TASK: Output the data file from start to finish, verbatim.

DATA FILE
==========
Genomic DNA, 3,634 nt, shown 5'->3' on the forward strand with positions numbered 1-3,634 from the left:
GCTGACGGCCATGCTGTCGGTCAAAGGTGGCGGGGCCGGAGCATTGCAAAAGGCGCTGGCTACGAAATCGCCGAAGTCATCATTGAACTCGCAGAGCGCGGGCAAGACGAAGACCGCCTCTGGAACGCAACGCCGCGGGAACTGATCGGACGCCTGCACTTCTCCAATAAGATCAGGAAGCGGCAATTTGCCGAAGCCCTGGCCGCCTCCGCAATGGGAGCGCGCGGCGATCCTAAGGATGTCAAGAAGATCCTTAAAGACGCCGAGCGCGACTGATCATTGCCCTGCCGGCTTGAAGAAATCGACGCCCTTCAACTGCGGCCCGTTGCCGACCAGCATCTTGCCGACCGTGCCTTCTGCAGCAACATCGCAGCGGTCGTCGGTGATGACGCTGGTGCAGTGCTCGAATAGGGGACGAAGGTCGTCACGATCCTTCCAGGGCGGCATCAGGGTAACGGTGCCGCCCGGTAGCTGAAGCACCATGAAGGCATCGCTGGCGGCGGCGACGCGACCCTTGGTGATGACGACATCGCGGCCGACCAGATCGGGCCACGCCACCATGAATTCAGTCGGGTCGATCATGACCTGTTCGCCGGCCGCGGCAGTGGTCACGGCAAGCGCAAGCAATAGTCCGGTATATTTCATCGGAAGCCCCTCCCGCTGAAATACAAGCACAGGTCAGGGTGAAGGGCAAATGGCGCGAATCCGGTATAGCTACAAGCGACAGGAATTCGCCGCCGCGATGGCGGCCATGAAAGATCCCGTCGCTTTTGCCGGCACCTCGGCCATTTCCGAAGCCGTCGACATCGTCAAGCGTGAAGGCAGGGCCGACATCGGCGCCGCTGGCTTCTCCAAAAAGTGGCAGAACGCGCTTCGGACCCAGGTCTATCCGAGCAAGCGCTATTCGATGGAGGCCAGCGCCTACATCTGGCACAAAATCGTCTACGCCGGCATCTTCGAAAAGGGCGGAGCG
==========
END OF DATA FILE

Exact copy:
Genomic DNA, 3,634 nt, shown 5'->3' on the forward strand with positions numbered 1-3,634 from the left:
GCTGACGGCCATGCTGTCGGTCAAAGGTGGCGGGGCCGGAGCATTGCAAAAGGCGCTGGCTACGAAATCGCCGAAGTCATCATTGAACTCGCAGAGCGCGGGCAAGACGAAGACCGCCTCTGGAACGCAACGCCGCGGGAACTGATCGGACGCCTGCACTTCTCCAATAAGATCAGGAAGCGGCAATTTGCCGAAGCCCTGGCCGCCTCCGCAATGGGAGCGCGCGGCGATCCTAAGGATGTCAAGAAGATCCTTAAAGACGCCGAGCGCGACTGATCATTGCCCTGCCGGCTTGAAGAAATCGACGCCCTTCAACTGCGGCCCGTTGCCGACCAGCATCTTGCCGACCGTGCCTTCTGCAGCAACATCGCAGCGGTCGTCGGTGATGACGCTGGTGCAGTGCTCGAATAGGGGACGAAGGTCGTCACGATCCTTCCAGGGCGGCATCAGGGTAACGGTGCCGCCCGGTAGCTGAAGCACCATGAAGGCATCGCTGGCGGCGGCGACGCGACCCTTGGTGATGACGACATCGCGGCCGACCAGATCGGGCCACGCCACCATGAATTCAGTCGGGTCGATCATGACCTGTTCGCCGGCCGCGGCAGTGGTCACGGCAAGCGCAAGCAATAGTCCGGTATATTTCATCGGAAGCCCCTCCCGCTGAAATACAAGCACAGGTCAGGGTGAAGGGCAAATGGCGCGAATCCGGTATAGCTACAAGCGACAGGAATTCGCCGCCGCGATGGCGGCCATGAAAGATCCCGTCGCTTTTGCCGGCACCTCGGCCATTTCCGAAGCCGTCGACATCGTCAAGCGTGAAGGCAGGGCCGACATCGGCGCCGCTGGCTTCTCCAAAAAGTGGCAGAACGCGCTTCGGACCCAGGTCTATCCGAGCAAGCGCTATTCGATGGAGGCCAGCGCCTACATCTGGCACAAAATCGTCTACGCCGGCATCTTCGAAAAGGGCGGAGCG